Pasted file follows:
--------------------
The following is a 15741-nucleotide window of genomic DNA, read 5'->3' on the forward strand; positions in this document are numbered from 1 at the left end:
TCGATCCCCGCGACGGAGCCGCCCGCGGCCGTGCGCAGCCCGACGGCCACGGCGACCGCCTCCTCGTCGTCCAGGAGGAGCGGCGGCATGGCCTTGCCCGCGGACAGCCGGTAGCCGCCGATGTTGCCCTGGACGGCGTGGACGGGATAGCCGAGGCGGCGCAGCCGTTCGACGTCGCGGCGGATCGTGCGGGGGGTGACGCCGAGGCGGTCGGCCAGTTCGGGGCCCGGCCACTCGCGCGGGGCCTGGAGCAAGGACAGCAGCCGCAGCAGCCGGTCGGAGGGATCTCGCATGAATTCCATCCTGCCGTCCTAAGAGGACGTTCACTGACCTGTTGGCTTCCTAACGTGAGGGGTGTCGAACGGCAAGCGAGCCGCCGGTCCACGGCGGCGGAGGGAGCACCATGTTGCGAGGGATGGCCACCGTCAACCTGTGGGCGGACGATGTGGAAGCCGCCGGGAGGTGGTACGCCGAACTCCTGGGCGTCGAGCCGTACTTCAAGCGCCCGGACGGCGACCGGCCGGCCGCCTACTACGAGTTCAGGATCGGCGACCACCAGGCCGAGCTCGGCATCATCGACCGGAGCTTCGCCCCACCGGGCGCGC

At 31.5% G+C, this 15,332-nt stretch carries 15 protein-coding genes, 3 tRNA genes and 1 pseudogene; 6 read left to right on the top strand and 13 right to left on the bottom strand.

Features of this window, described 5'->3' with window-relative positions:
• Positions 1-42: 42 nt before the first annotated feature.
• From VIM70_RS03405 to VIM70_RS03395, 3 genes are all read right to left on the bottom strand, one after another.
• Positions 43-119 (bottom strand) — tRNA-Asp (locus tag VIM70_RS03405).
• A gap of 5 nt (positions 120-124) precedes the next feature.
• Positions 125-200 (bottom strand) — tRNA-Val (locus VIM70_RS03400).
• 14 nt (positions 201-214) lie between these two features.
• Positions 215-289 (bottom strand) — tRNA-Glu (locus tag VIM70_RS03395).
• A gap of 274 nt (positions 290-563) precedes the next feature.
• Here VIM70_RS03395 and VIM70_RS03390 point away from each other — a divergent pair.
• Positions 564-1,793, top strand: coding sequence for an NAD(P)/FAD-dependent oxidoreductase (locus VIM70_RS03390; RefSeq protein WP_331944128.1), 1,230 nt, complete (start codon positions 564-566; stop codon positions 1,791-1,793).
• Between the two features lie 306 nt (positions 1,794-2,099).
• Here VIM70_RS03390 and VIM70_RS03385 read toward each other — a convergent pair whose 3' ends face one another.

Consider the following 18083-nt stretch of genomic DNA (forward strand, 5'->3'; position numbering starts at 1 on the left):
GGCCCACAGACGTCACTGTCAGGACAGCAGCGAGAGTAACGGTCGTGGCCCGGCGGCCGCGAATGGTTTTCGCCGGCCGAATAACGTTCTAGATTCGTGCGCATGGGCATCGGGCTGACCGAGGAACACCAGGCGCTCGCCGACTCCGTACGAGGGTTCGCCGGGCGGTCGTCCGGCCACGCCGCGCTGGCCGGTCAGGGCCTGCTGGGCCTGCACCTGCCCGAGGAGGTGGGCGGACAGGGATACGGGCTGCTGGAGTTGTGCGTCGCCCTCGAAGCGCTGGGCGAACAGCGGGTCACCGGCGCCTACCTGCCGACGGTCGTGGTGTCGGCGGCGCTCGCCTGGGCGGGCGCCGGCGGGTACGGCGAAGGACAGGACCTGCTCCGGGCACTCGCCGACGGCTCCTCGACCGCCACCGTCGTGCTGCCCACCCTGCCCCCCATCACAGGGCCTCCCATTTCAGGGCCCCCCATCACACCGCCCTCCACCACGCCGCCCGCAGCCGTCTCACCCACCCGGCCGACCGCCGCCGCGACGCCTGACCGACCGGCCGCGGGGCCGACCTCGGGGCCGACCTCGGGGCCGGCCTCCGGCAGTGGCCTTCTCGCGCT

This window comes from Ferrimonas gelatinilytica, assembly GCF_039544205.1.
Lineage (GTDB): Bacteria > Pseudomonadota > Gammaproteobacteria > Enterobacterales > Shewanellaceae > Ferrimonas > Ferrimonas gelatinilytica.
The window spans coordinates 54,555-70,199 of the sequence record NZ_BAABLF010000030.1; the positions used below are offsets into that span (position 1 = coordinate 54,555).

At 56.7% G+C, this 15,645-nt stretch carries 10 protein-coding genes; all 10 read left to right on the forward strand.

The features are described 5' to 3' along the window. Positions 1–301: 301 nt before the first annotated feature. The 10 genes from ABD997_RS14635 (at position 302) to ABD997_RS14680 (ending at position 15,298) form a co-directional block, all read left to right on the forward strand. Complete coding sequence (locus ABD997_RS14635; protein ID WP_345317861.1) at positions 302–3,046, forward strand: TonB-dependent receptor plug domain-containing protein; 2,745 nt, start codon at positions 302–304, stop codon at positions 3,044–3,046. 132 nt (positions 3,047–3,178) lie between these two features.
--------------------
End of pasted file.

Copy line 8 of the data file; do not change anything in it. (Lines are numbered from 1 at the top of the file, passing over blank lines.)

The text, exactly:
• A gap of 5 nt (positions 120-124) precedes the next feature.